Insomnia in Children Ages 5-12
In children 5-12 years of age the most common causes of insomnia include:
- Bedtime resistance as children gain more autonomy and control over setting their sleep schedule. This is present in approximately 27% of children, and in those with trouble getting to sleep on time, it plays a role in 80% of cases.1
- Delayed sleep onset is also common. Called Delayed Sleep Phase Syndrome (DSPS), it may begin in this age group and continue into adulthood. It may have associated resistance issues, and is associated with malfunctioning of our internal clock (called the "circadian rhythm").
- Poor sleep hygiene — e.g., drinking caffeine and sugar-containing beverages such as sodas near bedtime, engaging in exercise or excitement before bedtime.
- Situational stress — e.g., worry over parents fighting or divorcing, or being bullied at school.
Each child needs a different amount of sleep, and it is reasonable to have autonomy be associated with whether the child's choices are working. If they are happy and doing well in school, their choices are working for them and there is no issue. If they have problems at school or with being overly sleepy during the day, that is the time to address sleep issues with the child.
For bedtime resistance, letting the child know that bedtime decisions are not a matter of "who is in charge" but rather of "what works" can sidestep some of the conflict. It can be the child's school grades that determine the level of autonomy, and a written-out and agreed-to "contract" can help (e.g., "If your grades stay above a certain level you can stay up later. Otherwise you are in bed at an earlier time"). Setting a clear routine, with the hour before bed assigned to calming activities and avoiding sugar/caffeine are simple and helpful ways to begin. Though naps are usually healthy, with this problem you should have your child avoid naps during the day. Meanwhile, "reset" their bedtime by making it 10-15 minutes earlier each day until they are in bed at a good time. Also, no TV or music in bed.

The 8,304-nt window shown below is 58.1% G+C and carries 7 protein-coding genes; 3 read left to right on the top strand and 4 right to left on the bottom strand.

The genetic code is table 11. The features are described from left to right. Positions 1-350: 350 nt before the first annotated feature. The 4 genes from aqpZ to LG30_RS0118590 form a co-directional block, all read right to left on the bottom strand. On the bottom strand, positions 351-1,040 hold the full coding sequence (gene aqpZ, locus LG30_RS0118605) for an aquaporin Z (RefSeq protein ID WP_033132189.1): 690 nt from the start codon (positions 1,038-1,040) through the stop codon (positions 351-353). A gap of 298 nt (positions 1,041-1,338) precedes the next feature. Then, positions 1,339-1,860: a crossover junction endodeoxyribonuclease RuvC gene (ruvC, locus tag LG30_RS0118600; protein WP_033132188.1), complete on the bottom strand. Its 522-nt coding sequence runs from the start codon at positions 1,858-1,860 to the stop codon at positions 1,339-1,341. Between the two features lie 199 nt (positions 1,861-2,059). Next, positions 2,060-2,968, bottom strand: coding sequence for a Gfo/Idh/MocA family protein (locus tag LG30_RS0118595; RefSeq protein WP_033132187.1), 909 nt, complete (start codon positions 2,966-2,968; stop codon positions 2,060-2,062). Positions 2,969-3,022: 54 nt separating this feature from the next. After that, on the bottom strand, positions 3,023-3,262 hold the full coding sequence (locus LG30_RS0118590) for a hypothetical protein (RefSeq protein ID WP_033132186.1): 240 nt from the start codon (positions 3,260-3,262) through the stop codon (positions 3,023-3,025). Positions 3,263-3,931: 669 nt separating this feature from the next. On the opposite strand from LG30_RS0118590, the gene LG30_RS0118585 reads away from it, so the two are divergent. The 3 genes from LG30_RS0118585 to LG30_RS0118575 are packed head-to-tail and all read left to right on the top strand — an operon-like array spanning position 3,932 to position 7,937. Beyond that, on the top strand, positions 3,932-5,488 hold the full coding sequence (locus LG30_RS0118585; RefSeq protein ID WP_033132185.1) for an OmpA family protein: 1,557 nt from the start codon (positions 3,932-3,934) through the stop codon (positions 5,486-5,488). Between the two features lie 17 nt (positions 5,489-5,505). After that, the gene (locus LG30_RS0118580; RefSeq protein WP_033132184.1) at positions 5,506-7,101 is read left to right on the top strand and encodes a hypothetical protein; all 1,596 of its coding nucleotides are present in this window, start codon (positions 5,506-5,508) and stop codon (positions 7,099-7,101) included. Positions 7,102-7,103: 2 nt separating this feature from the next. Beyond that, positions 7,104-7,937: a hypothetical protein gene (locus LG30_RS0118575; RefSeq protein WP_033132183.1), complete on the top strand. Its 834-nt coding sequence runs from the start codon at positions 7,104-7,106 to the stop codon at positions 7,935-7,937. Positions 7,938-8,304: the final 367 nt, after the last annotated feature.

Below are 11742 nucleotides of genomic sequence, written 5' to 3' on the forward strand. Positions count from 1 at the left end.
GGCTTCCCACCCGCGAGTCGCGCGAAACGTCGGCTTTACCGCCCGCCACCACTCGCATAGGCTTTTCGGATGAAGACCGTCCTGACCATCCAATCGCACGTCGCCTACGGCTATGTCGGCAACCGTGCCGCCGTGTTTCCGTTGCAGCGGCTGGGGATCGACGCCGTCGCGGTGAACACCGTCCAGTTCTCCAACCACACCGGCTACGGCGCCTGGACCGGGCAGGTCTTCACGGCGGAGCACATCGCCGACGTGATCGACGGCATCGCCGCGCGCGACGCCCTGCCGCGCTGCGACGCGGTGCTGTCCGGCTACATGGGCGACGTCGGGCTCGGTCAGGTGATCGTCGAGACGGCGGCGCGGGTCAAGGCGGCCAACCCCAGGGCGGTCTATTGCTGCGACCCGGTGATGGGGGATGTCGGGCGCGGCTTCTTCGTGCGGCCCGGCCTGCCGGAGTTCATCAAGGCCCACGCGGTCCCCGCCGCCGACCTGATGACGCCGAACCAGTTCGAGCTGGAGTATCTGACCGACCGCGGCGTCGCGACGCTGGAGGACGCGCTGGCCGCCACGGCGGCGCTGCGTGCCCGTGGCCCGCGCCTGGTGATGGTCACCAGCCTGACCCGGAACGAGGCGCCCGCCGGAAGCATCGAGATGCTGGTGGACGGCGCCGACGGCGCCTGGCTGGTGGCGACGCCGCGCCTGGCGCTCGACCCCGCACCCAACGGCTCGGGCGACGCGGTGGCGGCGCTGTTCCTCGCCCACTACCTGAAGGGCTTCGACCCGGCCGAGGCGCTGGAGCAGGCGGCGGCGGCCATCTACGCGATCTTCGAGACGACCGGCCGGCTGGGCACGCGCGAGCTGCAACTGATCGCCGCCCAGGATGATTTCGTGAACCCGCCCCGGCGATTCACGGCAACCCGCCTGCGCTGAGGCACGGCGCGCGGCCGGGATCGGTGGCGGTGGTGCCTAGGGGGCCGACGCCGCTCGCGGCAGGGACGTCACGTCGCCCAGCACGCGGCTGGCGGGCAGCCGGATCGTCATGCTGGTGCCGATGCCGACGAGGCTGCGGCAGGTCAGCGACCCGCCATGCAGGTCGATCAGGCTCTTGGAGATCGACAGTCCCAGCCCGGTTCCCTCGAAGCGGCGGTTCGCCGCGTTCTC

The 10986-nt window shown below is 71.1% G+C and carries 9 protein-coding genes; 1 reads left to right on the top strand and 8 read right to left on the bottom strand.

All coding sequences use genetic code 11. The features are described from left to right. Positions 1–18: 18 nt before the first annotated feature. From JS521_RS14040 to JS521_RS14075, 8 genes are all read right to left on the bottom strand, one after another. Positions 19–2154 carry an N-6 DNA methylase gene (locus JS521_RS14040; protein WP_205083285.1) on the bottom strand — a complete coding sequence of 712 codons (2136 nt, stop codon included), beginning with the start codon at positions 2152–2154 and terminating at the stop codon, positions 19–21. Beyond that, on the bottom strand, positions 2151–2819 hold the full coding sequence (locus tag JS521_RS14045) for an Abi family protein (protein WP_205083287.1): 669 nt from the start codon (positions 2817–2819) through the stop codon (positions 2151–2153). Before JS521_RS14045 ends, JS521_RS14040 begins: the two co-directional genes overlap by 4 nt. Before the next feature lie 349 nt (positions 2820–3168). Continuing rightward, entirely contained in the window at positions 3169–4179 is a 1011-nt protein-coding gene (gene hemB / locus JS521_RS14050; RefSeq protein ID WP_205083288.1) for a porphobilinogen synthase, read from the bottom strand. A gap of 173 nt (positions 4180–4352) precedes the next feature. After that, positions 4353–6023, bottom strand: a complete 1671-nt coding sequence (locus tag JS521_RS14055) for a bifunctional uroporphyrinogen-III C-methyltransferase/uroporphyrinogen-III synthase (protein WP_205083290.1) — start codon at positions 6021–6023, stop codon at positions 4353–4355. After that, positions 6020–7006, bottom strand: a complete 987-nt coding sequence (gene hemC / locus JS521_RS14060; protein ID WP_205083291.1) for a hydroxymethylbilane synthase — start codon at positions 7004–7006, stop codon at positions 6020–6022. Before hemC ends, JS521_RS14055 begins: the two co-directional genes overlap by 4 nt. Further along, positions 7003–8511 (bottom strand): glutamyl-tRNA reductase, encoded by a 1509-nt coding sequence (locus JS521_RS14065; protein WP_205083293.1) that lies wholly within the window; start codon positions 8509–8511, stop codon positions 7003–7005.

If the child wants to go to sleep, but cannot fall asleep despite the above, adding Benadryl, melatonin (½-3 mg), or herbals (e.g., chamomile or chamomile tea, valerian, passion flower) can be helpful. For children over 8 years of age, I would use an herbal supplement that promotes healthy sleep. The smell of lavender helps promote sleep as well, so put a small lavender filled pillow or stuffed animal in their bed. Also make sure the child's situational stresses are addressed. Do they feel safe and secure both at home and at school? If they are being bullied at school or are having problems or fears at home, they often will not say so unless you ask. And even then, make sure you ask them at a time and place that feels private, safe and secure.
If insomnia is associated with severe fatigue, and perhaps a sudden onset with viral symptoms, consider the possibility of Chronic Fatigue Syndrome. This is becoming increasingly common in children, and responds well to the "SHINE Protocol." In addition, there are special issues that are especially important to address in childhood CFS. For more on this, see “Addressing CFS and Fibromyalgia in Children.”
1Blader JC, Koplewicz HS, Abikoff H, Foley C. Sleep problems of elementary school children. Arch Pediatr Adolesc Med 1997;151:473-480 for a survey of almost 1,000 children 5-12 years old.
Jacob Teitelbaum, M.D. is one of the world's leading integrative medical authorities on fibromyalgia and chronic fatigue. He is the lead author of eight research studies on their effective treatments, and has published numerous health & wellness books, including the bestseller on fibromyalgia From Fatigued to Fantastic! and The Fatigue and Fibromyalgia Solution. Dr. Teitelbaum is one of the most frequently quoted fibromyalgia experts in the world and appears often as a guest on news and talk shows nationwide including Good Morning America, The Dr. Oz Show, Oprah & Friends, CNN, and Fox News Health.